By doing the same thing in Page Type Builder it would be possible to remove old page types or properties but it would require that the current migration step that the site/database currently is at is stored somewhere.

I don’t really see this happening for version 2.0 as it would require a lot of work and we would probably run in to quite a few “unknown unkowns” along the way,  but the changes described under the heading “Separate discovery from updating” would be a nice first step towards this type of functionality.

A simpler and less powerful solution that could more easily be implemented would be some sort of functionality for blocking Page Type Builder from creating certain new properties. That would take care of the main problem that migrations would address, properties being re-created by developers with an old version of the code. Something like this would probably be best as a plug-in rather than core functionality though.

Property Settings

The feature that I’ve heard requested the most lately is the ability to specify settings for XHTML string properties that are edited using the Tiny MCE editor. When CMS 6 was released I looked briefly at implementing support for property settings in general but found that it wouldn’t be possible without adding quite a lot of new, tricky functionality. Solving only settings for XHTML properties by mapping the existing LongStringSettings property of the PageTypeAttribute would probably be easier though.

However, I think it would be useful to be able to support settings for all types of properties so that will at least be the ambition. While I haven’t looked into it much yet I’m thinking that one possible solution would be to add an interface/base class for a new type of attribute. This could then be inherited from and used to specify settings that are specific for each property type. It, or some companion class, would also have to be responsible for handling the actual updating of the settings.

IPageData?

The thing that annoys me the most about the current EPiServer API is the fact that properties and methods in the PageData class isn’t virtual and that the class doesn’t implement an interface that specifies it’s members. This makes testing code that works with PageData objects in isolation very hard.

For instance, the PageData.LinkURL property uses a host of EPiServer components that in turn require a HTTP context and access to a database. And since the property isn’t virtual creating a unit test for code that needs to access the LinkURL property but otherwise doesn’t really care what it does is next to impossible and requires a lot of nasty workarounds.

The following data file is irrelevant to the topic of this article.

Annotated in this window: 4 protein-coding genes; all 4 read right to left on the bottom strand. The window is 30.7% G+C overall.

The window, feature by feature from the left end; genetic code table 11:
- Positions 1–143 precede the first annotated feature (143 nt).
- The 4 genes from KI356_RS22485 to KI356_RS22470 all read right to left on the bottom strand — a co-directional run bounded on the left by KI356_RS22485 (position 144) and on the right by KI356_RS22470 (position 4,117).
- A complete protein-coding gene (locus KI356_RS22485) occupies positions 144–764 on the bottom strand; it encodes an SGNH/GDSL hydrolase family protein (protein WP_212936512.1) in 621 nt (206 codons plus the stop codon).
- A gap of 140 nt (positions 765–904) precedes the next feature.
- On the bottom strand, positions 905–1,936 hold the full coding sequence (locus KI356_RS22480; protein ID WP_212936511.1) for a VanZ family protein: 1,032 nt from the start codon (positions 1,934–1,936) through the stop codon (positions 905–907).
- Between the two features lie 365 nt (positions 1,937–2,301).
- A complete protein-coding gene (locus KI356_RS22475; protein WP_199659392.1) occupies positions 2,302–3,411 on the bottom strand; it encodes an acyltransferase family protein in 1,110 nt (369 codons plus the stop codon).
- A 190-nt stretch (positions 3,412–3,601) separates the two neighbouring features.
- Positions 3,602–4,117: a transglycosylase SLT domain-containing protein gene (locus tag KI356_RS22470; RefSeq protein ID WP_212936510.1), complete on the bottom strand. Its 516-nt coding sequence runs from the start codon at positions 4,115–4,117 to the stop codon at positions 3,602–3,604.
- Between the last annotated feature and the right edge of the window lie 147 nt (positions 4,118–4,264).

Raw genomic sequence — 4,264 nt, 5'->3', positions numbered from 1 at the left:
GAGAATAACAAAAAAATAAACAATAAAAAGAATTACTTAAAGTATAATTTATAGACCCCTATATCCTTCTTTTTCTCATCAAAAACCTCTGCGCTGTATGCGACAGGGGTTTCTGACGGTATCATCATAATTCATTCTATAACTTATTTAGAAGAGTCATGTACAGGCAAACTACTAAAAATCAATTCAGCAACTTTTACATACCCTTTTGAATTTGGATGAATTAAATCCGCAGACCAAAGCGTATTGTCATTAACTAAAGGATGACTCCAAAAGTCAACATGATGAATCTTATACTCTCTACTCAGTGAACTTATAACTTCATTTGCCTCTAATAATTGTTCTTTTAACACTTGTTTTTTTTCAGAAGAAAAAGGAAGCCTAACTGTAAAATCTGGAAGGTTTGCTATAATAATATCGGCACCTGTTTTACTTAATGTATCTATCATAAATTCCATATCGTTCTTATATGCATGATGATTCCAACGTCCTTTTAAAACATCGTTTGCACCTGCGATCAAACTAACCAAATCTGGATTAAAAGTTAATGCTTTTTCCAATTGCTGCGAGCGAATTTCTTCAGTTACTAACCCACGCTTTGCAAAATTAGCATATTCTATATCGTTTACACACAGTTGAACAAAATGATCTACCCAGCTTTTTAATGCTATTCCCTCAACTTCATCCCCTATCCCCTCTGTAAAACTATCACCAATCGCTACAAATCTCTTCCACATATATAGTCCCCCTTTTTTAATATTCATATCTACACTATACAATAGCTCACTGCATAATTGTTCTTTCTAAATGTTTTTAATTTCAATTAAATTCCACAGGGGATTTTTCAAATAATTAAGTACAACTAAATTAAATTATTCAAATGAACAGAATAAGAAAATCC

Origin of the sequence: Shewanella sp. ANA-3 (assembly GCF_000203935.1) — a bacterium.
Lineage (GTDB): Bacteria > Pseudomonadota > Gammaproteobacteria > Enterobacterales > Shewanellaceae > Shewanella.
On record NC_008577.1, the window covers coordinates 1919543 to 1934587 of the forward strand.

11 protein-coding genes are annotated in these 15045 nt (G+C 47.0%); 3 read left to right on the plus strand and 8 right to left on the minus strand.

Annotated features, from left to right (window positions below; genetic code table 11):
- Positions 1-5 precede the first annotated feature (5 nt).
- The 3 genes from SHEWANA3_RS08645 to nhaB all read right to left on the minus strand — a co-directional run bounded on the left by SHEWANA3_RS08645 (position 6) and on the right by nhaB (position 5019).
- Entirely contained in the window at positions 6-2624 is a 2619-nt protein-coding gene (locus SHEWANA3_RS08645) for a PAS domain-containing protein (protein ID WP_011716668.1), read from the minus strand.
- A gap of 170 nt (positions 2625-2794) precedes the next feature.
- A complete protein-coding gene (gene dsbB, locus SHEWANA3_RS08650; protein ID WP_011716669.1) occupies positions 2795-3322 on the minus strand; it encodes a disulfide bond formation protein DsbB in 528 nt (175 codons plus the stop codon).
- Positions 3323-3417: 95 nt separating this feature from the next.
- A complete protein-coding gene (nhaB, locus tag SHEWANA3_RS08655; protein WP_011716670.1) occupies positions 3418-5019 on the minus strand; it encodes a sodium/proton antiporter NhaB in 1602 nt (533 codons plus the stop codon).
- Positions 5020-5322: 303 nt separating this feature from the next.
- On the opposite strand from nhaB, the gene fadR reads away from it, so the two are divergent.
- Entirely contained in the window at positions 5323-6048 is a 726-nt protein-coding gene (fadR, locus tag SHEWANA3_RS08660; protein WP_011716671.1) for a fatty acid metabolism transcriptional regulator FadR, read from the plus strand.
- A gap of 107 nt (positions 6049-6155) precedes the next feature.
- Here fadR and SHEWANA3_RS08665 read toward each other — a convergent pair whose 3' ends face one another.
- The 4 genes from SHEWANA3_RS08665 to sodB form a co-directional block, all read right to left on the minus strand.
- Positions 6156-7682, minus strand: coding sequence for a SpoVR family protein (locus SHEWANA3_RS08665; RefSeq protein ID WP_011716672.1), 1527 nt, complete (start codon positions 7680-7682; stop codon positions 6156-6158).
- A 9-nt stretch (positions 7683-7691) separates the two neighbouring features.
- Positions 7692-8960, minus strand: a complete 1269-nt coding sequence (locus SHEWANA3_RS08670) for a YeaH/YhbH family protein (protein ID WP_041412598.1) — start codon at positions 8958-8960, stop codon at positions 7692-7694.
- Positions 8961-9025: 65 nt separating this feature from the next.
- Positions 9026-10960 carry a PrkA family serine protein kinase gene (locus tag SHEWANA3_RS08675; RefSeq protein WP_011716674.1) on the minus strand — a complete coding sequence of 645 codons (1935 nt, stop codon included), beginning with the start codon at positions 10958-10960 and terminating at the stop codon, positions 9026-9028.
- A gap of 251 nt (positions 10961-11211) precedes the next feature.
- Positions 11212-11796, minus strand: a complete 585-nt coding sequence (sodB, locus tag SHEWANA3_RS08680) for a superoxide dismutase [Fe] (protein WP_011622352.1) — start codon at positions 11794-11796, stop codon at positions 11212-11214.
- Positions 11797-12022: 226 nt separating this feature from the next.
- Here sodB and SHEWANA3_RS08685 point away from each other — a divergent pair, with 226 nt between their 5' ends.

I’ve complained quite a bit about this to EPiServer but they won’t make PageData’s members virtual in CMS 6 R2 as that would break binary compatibility. That in turn means that third party products would need to be recompiled and redistributed so I guess that’s understandable.

However, if possible I would like to find a workaround for this that doesn’t involve waiting for CMS 7 and hoping that they have fixed that there. One idea would be to create an IPageData interface in Page Type Builder and make the TypedPageData class implement that.

That definitely isn’t a silver bullet for this problem but it could help in some testing scenarios. I would love to hear thoughts about this as well as other ideas. 

Debugging attribute in TypedPageData

Marthin Freij wrote a great post (despite using the word “might” wrongfully ;-)) about a neat trick where you put a DebuggerDisplay attribute in your own page type classes to customize the tooltip displayed when hovering an instance of such a type while debugging.

I’ve been thinking back and forth about adding such an attribute to the TypedPageData class and so far I haven’t really found any drawbacks of doing that. The question remains what values to display in the tooltip though.

PS. For updates about new posts, sites I find useful and the occasional rant you can follow me on Twitter. You are also most welcome to subscribe to the RSS-feed.

Joel Abrahamsson

Joel Abrahamsson

I'm a passionate web developer and systems architect living in Stockholm, Sweden. I work as CTO for a large media site and enjoy developing with all technologies, especially .NET, Node.js, and ElasticSearch. Read more